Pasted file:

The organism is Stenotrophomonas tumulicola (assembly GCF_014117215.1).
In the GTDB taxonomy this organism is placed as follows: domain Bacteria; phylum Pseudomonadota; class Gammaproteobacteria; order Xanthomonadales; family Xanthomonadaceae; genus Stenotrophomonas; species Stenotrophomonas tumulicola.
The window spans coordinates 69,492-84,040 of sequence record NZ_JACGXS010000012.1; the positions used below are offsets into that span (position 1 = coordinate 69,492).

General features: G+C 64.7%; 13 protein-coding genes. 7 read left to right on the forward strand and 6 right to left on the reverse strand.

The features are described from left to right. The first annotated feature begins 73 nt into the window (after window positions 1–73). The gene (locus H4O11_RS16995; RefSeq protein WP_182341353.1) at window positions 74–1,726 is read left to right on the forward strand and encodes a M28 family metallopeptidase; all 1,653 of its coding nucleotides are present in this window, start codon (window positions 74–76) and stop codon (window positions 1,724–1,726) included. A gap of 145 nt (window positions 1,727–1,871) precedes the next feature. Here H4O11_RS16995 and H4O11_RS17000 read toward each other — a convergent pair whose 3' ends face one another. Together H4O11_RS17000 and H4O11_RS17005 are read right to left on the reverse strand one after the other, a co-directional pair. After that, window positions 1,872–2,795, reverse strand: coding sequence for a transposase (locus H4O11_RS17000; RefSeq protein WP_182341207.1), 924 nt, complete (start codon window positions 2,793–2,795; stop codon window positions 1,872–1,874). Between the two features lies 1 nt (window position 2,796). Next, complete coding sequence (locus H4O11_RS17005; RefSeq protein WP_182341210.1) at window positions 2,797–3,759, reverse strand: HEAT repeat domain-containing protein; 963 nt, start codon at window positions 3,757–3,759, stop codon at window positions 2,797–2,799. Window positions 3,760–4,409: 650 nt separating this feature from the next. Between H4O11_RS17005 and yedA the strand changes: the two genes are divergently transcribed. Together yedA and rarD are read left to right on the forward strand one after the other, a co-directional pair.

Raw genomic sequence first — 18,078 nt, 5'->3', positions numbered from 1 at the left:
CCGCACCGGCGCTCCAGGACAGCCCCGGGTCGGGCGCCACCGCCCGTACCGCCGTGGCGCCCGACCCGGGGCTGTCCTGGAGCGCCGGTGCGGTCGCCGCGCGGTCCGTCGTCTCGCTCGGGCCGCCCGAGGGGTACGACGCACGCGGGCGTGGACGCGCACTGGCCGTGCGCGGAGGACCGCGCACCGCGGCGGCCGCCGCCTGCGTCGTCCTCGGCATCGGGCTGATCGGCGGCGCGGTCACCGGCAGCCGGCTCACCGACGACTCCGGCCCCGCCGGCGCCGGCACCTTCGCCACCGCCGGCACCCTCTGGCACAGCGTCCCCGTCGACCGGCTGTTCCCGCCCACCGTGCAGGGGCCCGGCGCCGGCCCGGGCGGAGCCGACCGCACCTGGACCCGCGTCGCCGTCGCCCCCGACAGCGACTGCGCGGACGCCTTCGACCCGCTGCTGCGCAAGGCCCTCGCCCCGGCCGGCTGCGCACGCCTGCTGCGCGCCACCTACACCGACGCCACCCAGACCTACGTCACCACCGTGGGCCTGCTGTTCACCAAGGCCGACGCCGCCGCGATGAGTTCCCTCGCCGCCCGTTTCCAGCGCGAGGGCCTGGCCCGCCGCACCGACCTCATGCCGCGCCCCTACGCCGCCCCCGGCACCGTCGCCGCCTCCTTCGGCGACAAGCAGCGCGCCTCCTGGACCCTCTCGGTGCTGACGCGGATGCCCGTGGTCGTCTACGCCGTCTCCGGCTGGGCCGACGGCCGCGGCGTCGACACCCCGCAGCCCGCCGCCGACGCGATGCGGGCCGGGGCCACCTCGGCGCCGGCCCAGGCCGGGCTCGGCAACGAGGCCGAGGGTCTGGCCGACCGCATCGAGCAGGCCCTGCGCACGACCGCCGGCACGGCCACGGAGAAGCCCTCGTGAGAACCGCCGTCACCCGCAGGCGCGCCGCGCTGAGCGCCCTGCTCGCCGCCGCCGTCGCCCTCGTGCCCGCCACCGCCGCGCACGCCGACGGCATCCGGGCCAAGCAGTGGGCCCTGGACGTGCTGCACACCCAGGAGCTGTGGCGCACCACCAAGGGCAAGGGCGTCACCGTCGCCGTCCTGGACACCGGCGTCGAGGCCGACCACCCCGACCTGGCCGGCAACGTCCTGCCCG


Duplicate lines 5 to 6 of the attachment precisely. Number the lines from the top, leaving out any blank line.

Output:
The features are described from left to right. The first annotated feature begins 73 nt into the window (after window positions 1–73). The gene (locus H4O11_RS16995; RefSeq protein WP_182341353.1) at window positions 74–1,726 is read left to right on the forward strand and encodes a M28 family metallopeptidase; all 1,653 of its coding nucleotides are present in this window, start codon (window positions 74–76) and stop codon (window positions 1,724–1,726) included. A gap of 145 nt (window positions 1,727–1,871) precedes the next feature. Here H4O11_RS16995 and H4O11_RS17000 read toward each other — a convergent pair whose 3' ends face one another. Together H4O11_RS17000 and H4O11_RS17005 are read right to left on the reverse strand one after the other, a co-directional pair. After that, window positions 1,872–2,795, reverse strand: coding sequence for a transposase (locus H4O11_RS17000; RefSeq protein WP_182341207.1), 924 nt, complete (start codon window positions 2,793–2,795; stop codon window positions 1,872–1,874). Between the two features lies 1 nt (window position 2,796). Next, complete coding sequence (locus H4O11_RS17005; RefSeq protein WP_182341210.1) at window positions 2,797–3,759, reverse strand: HEAT repeat domain-containing protein; 963 nt, start codon at window positions 3,757–3,759, stop codon at window positions 2,797–2,799. Window positions 3,760–4,409: 650 nt separating this feature from the next. Between H4O11_RS17005 and yedA the strand changes: the two genes are divergently transcribed. Together yedA and rarD are read left to right on the forward strand one after the other, a co-directional pair.

Raw genomic sequence first — 18,078 nt, 5'->3', positions numbered from 1 at the left: